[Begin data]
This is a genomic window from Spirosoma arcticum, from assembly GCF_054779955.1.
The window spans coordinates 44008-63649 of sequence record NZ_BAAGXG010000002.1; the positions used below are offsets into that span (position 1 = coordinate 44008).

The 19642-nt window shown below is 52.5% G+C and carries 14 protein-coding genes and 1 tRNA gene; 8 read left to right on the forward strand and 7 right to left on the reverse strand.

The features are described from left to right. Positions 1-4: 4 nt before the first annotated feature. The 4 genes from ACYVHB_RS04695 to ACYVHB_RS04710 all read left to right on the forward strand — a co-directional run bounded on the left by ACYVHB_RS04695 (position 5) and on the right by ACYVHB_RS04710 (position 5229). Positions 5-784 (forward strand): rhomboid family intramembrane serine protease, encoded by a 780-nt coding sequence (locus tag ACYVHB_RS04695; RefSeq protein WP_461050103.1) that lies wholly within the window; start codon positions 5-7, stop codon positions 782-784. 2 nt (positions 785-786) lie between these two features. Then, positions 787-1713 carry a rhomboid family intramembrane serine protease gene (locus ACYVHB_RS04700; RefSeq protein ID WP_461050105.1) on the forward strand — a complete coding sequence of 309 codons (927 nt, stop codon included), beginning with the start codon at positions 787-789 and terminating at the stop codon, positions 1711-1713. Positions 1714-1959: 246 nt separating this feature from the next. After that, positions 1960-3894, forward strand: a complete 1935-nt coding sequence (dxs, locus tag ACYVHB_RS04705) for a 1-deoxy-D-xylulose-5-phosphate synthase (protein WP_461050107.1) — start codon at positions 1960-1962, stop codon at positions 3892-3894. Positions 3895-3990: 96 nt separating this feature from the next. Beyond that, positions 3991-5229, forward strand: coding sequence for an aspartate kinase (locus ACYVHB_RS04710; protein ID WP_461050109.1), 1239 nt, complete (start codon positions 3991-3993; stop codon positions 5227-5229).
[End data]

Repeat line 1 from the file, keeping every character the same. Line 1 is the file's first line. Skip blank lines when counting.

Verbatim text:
This is a genomic window from Spirosoma arcticum, from assembly GCF_054779955.1.